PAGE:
We've all decided to "sleep on it" when confronted with a difficult choice to make, hoping that a good night's sleep and fresh perspective in the morning will make the decision a little easier. One study from Lancaster University and published in the journal Memory and Cognition shows that sleeping on it really does help us tackle tough problems.
Photo by Africa Studio (Shutterstock).
It may seem like common sense, but if you're struggling with a major decision or life change to ponder, trying to power through it and make it on the fly may not serve you as well as getting a good night's sleep and approaching the problem freshly the next day after a little rest. Here's what the researchers found:
We presented participants with a set of remote-associate tasks that varied in difficulty as a function of the strength of the stimuli–answer associations. After a period of sleep, wake, or no delay, participants reattempted previously unsolved problems. The sleep group solved a greater number of difficult problems than did the other groups, but no difference was found for easy problems. We conclude that sleep facilitates problem solving, most likely via spreading activation, but this has its primary effect for harder problems.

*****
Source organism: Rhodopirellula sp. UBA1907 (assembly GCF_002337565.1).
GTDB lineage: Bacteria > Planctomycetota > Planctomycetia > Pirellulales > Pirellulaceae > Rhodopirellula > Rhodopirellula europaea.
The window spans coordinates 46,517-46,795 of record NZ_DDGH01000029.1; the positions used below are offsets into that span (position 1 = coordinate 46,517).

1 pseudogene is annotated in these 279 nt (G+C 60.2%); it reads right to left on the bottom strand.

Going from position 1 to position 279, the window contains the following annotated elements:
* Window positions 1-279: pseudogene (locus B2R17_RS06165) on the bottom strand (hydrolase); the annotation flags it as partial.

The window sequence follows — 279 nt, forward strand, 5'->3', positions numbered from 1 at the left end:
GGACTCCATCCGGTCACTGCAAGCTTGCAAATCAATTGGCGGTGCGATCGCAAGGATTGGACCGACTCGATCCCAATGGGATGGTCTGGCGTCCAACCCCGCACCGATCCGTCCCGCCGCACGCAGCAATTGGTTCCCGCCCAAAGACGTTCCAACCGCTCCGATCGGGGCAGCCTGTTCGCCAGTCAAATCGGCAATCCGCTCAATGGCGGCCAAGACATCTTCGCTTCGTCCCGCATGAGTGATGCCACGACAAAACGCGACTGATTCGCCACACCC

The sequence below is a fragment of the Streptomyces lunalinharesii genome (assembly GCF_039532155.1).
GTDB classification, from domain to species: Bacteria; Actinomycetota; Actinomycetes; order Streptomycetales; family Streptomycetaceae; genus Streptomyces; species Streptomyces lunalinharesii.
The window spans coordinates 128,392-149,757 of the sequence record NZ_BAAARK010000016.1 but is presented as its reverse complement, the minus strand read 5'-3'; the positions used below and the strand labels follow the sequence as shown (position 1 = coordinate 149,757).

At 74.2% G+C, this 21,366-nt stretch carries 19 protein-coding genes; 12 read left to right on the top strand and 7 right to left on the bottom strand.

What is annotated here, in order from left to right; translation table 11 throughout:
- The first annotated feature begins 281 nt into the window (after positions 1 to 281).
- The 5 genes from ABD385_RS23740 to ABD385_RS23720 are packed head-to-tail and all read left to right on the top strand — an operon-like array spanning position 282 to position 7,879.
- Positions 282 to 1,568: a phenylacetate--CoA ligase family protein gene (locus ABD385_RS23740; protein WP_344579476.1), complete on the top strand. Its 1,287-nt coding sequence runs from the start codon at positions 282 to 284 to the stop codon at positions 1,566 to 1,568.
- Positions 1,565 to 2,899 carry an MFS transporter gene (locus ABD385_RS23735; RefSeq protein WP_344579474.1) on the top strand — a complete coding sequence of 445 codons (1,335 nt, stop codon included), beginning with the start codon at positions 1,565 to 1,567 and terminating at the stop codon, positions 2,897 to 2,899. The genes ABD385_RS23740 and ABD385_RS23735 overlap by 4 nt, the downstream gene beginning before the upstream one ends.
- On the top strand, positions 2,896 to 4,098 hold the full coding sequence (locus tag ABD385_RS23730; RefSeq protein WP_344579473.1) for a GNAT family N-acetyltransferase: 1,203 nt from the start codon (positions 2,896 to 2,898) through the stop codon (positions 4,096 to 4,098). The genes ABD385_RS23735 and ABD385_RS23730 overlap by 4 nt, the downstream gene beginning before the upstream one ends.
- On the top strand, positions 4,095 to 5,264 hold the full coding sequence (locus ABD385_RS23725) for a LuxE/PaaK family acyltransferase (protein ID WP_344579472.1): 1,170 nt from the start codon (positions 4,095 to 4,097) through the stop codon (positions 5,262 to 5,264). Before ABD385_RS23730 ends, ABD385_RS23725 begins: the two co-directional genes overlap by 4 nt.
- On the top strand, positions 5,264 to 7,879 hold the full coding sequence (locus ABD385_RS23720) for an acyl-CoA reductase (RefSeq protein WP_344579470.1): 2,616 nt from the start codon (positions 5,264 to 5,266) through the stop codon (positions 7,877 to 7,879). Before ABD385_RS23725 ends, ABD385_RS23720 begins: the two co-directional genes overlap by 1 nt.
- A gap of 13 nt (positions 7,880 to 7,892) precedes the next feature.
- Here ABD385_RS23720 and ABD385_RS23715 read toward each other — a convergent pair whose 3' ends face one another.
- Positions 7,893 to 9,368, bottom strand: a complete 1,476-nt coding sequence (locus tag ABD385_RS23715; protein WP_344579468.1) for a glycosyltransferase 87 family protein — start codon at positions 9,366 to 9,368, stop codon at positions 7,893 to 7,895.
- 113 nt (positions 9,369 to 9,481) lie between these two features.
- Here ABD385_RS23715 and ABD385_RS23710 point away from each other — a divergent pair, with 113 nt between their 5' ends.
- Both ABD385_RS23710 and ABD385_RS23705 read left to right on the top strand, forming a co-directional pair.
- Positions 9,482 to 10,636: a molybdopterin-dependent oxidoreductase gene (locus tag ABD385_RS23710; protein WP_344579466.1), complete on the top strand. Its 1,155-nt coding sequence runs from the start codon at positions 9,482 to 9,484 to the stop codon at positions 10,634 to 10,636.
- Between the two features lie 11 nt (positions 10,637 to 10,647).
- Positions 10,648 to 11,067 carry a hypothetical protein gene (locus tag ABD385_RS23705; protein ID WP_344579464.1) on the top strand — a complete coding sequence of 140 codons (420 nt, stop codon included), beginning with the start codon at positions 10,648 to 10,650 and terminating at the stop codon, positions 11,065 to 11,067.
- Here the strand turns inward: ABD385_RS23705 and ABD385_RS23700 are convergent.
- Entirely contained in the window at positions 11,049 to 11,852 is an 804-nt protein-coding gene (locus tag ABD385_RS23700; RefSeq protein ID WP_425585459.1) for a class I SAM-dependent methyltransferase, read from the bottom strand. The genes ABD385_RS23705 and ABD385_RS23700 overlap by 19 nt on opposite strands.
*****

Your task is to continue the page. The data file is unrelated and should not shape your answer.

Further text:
Essentially, when presented with difficult problems, people who tried to solve them immediately and those without rest fared worse than the people who had the opportunity to sleep on their answers and approach the problem again after sleeping. The researchers qualify the conclusion with the fact that this only worked for difficult problems — when it came to easy choices, sleep wasn't terribly beneficial (which makes sense — when's the last time you felt the need to sleep on it when faced with an easy problem to solve?)
So the next time you have a big choice to make, give yourself a day to sleep on it. If you want to read more about the methodology or the study results, the whole text is available for free at the link below.
Sleep On It, but Only If It Is Difficult: Effects of Sleep on Problem Solving [Memory and Cognition via SpringerLink]